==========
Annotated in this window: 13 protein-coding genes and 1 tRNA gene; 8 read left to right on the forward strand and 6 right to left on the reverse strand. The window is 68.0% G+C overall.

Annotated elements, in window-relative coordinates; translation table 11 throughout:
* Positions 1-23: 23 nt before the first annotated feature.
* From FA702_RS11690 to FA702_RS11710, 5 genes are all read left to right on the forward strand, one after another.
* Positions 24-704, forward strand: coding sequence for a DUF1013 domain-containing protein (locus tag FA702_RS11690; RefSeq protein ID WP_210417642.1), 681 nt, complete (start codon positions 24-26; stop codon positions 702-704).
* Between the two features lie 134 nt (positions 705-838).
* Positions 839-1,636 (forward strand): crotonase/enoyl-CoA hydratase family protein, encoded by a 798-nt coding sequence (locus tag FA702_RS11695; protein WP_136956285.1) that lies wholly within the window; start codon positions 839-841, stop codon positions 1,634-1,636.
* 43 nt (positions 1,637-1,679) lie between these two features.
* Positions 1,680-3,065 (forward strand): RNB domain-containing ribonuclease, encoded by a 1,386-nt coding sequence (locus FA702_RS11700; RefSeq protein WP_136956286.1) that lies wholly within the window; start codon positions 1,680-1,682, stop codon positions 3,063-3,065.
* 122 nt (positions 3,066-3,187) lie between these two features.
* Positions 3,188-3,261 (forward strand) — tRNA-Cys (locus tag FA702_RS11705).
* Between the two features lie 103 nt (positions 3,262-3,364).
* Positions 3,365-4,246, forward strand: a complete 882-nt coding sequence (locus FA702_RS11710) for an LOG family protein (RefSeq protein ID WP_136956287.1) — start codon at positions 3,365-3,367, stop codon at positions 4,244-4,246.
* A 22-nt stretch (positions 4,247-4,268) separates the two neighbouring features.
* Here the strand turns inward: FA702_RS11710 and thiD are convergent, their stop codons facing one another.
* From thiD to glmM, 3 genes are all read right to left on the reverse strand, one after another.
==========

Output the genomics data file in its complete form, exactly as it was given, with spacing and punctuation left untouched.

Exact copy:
Annotated in this window: 13 protein-coding genes and 1 tRNA gene; 8 read left to right on the forward strand and 6 right to left on the reverse strand. The window is 68.0% G+C overall.

Annotated elements, in window-relative coordinates; translation table 11 throughout:
* Positions 1-23: 23 nt before the first annotated feature.
* From FA702_RS11690 to FA702_RS11710, 5 genes are all read left to right on the forward strand, one after another.
* Positions 24-704, forward strand: coding sequence for a DUF1013 domain-containing protein (locus tag FA702_RS11690; RefSeq protein ID WP_210417642.1), 681 nt, complete (start codon positions 24-26; stop codon positions 702-704).
* Between the two features lie 134 nt (positions 705-838).
* Positions 839-1,636 (forward strand): crotonase/enoyl-CoA hydratase family protein, encoded by a 798-nt coding sequence (locus tag FA702_RS11695; protein WP_136956285.1) that lies wholly within the window; start codon positions 839-841, stop codon positions 1,634-1,636.
* 43 nt (positions 1,637-1,679) lie between these two features.
* Positions 1,680-3,065 (forward strand): RNB domain-containing ribonuclease, encoded by a 1,386-nt coding sequence (locus FA702_RS11700; RefSeq protein WP_136956286.1) that lies wholly within the window; start codon positions 1,680-1,682, stop codon positions 3,063-3,065.
* 122 nt (positions 3,066-3,187) lie between these two features.
* Positions 3,188-3,261 (forward strand) — tRNA-Cys (locus tag FA702_RS11705).
* Between the two features lie 103 nt (positions 3,262-3,364).
* Positions 3,365-4,246, forward strand: a complete 882-nt coding sequence (locus FA702_RS11710) for an LOG family protein (RefSeq protein ID WP_136956287.1) — start codon at positions 3,365-3,367, stop codon at positions 4,244-4,246.
* A 22-nt stretch (positions 4,247-4,268) separates the two neighbouring features.
* Here the strand turns inward: FA702_RS11710 and thiD are convergent, their stop codons facing one another.
* From thiD to glmM, 3 genes are all read right to left on the reverse strand, one after another.